Food giant Kellogg has expressed disappointment and surprise after an advert for its Coco Pops Granola product was banned from children’s TV in the UK.

The UK’s Advertising Standards Authority (ASA) made the ruling after the product was advertised during the children’s cartoon Mr Bean on 3 January and in response to a complaint from the Obesity Health Alliance.

Adverts for products that are high in fat, salt or sugar (HFSS), advertised in programmes commissioned for, principally directed at or likely to appeal to audiences below the age of 16, are banned but Coco Pops Granola is not an HFSS product.

However, the ASA ruled that the advert was promoting the Coco Pops brand which had variants which fall into the HFSS category at the time the ad was broadcast.

In response Kellogg said it took the Advertising Code seriously and had strict internal policies and processes in place to ensure the HFSS products in their range were not advertised to children.

It said the ad made clear and consistent references to the product, both visually and in the dialogue between characters and in the voice-over and that it did not contain any reference to the Coco Pops brand in isolation or to any other product in the range.

Kellogg added that the packaging, which was shown at the end of the ad, was different to that of other Coco Pops products and therefore the product was clearly differentiated from other products in the Coco Pops range.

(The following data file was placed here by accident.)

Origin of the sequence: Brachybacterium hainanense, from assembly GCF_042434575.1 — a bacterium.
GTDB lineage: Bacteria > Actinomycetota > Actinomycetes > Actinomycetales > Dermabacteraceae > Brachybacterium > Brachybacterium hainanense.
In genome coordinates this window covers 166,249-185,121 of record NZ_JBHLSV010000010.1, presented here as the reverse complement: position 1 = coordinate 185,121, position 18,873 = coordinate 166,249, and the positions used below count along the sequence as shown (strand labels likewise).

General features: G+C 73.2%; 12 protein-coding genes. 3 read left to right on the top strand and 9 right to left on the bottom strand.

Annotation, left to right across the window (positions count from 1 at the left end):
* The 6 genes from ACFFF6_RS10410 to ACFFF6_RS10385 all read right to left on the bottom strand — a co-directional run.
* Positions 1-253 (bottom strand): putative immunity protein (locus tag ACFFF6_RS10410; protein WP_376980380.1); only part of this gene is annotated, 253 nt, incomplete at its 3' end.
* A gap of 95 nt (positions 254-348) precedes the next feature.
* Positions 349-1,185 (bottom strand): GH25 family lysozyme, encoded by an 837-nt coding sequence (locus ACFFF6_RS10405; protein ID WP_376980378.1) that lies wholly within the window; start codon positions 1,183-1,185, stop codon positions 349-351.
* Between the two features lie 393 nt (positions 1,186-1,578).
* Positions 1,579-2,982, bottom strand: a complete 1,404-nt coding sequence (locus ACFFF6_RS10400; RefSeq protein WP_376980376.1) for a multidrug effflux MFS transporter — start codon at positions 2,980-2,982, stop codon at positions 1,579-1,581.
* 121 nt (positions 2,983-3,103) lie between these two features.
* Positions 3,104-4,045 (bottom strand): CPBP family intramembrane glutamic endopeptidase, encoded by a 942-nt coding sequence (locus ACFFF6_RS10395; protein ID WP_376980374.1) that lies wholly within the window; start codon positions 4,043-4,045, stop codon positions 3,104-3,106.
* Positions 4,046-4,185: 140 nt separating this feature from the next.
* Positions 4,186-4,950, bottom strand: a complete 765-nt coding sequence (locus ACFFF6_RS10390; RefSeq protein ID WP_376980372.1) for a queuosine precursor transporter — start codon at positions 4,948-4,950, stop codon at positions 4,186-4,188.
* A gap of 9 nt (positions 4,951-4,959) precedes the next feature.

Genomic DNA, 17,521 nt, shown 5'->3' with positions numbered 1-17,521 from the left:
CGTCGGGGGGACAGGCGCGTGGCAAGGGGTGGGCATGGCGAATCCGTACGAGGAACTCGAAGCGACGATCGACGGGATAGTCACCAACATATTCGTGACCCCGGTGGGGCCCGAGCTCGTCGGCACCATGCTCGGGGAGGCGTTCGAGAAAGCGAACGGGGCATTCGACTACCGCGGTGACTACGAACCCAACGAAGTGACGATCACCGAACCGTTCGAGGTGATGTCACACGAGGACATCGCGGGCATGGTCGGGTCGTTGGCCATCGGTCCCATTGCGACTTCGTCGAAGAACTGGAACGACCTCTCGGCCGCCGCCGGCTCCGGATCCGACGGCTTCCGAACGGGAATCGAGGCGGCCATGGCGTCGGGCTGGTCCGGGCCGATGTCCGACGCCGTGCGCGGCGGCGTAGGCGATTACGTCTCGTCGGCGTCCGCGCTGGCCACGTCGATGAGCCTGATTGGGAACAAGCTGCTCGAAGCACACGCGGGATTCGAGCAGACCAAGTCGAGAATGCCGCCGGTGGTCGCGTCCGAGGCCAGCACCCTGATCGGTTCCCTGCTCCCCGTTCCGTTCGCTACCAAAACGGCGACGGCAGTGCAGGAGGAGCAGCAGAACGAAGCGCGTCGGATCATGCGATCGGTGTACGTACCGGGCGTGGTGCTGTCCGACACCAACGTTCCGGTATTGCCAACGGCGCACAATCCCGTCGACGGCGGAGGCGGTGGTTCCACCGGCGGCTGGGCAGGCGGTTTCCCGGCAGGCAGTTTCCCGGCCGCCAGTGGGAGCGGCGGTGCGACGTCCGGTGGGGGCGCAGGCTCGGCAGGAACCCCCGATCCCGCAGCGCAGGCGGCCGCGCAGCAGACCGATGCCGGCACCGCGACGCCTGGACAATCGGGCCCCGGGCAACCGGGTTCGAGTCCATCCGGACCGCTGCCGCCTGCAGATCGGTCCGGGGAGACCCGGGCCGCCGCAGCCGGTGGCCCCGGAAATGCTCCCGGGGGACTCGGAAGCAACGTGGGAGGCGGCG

It said it considered there would not be any confusion that the ad was for the granola product alone. 

However, the ASA upheld the complaint

It said in its ruling: “We considered that many adults and children were likely to very strongly associate the Coco Pops brand and Coco the Monkey primarily with Coco Pops original cereal. 

“At the time the ad was seen by the complainant Coco Pops original cereal was an HFSS product and the Coco Pops range was a mainly HFSS product range. We considered it was therefore incumbent on Kellogg’s to take careful steps to ensure that, if ads for non-HFSS products in the range were directed at children, they did not have the effect of promoting Coco Pops original cereal or other HFSS products in the range through the use of branding.

“Taken as a whole, we considered that the Coco Pops branding was significantly more prominent than the references to the granola product, and that therefore the focus of the ad was on the Coco Pops branding rather than specifically on the granola product.”

Kellogg’s said in response to the ban: “We are disappointed with this decision as we ensured throughout the advert that we were only promoting the Coco Pops Granola product, a cereal that can be advertised in children’s airtime.

“It’s particularly surprising when a ruling from the television regulator Ofcom published on Monday [6 August] confirmed that an advert for the same product was not in breach of the advertising code.”